When it comes to home furnishings, you know how much I love pairing the new with the old. Give me a tattered wardrobe made of antique walnut, an English pine dry sink, or a chippy barn table full of imperfections to go alongside something sleek, something tailored, something timeless. I believe it’s the differences between the two that makes each unique piece sing its song in a space. Think about how good a slice of summer melon is all on it’s own. It’s super sweet and tastes like itself. Now think about how good it is wrapped in salty prosciutto. The melon tastes even melonier! It’s like that, but with furniture.
My entire design outlook is based on this simple rule, that something old living alongside something new, breathes depth and soul into a space, leaving that environment anything but dull or flat. I am endlessly inspired by the balance and juxtaposition the old/new dance creates within one’s dwelling. For me, it tugs between worlds and points in time, helping my soul feel rooted yet lifted up, buoyed by the poem of home itself. This is why I love design, creativity, and homemaking.
Which brings to me to my collaborations with Sixpenny, a brand I have worked with for many years, and a brand we will continue to buy from if ever in need of a new couch! The beautiful thing about this company, there are many, mind you, is how seamlessly their furniture pairs with either modern interiors, or more primitive ones, like ours. Their fabric choices are muted and moody, flowing rather poetically with a range of different aesthetics, which is hard to find in a (furniture) market of over-saturation and mass production. Personally, I am drawn to a good paired back Americana look, something folksy but minimal. It feels homey to me, but also fresh and inviting.
Sixpenny continues to create comfortable pieces that compliment the style I love so much. I truly love how our Beach Walk Cotton Canvas Gabriel U-Shaped Sectional (our main living area couch) and two Ink Cap Linen Melo Dining Chairs make our home feel alive, while still being new among the many antiquated accents dispersed throughout our home. We used the Melo dining chairs in our library, by the way! A bit untraditional, but they fit the space beautifully, and are a great option if you are looking for a smaller seating option with a slipcover.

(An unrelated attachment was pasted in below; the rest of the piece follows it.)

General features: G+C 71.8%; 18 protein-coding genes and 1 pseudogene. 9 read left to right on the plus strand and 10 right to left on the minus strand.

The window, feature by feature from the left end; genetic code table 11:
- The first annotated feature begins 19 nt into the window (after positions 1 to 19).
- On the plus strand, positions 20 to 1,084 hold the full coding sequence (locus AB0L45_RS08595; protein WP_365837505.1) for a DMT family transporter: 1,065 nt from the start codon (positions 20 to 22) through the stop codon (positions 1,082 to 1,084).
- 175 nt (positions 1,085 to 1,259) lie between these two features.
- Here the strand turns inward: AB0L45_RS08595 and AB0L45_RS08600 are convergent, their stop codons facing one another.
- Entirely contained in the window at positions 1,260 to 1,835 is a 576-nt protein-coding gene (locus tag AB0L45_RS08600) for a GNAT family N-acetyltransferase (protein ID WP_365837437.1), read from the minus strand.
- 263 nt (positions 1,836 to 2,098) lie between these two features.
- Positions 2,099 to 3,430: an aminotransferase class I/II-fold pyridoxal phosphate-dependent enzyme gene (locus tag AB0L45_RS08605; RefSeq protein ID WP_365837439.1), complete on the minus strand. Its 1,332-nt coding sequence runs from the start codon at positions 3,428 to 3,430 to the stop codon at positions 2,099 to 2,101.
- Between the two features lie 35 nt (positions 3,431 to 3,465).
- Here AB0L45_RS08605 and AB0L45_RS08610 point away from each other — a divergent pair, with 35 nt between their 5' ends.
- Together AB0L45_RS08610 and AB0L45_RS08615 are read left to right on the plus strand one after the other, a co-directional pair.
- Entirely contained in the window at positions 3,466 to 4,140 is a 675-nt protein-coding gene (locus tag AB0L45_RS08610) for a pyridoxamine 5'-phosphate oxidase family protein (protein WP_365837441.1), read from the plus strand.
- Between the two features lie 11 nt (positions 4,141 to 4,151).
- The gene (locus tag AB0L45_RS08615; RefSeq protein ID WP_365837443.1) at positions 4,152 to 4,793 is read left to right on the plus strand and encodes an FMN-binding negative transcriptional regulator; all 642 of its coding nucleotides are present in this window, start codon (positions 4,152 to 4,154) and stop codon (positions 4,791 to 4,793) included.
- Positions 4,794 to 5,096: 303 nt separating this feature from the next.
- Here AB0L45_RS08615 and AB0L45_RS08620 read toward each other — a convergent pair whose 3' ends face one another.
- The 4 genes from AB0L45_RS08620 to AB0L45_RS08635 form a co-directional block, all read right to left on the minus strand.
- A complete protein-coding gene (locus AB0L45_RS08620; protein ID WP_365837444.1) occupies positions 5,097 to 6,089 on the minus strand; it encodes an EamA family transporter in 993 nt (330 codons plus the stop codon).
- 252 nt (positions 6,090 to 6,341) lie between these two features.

While wood chairs are one of my favorite things to thrift or find at estate sales and antique barns, when it comes to upholstered items, specifically if we plan on using them as main pieces, I tend to buy new. We’ve had particular pieces for over a year now and they have worn beautifully. And because this company thinks deeply about the longevity of their pieces, each item is slipcovered, even down to the pillows, making them ideal for those with kids and dogs and overall messy lives! If you have any questions about our Sixpenny pieces, let me know! I am happy to share.
Ashley - Hi Amanda, thanks so much for sharing about this. We’re in the market for a couch very similar to this but I’m wondering: did you go with the feather or poly fill? And do you feel like they stay together well, as I read on their site that there’s a zipper to attach all pieces to one another. And is it a seamless fit with the ottoman to the couch or is there kind of a gap that you feel like you’re falling into with your legs extended onto the ottoman/chaise part?
Ashley - Hi Amanda, I have a question about the Six Penny sofa. Did you opt for the feather down or the poly fill? Just trying to decide on which will be the denser fill option that’s the most supportive. Thank you!
Jodi - How long have you had the sectional? Still holding up?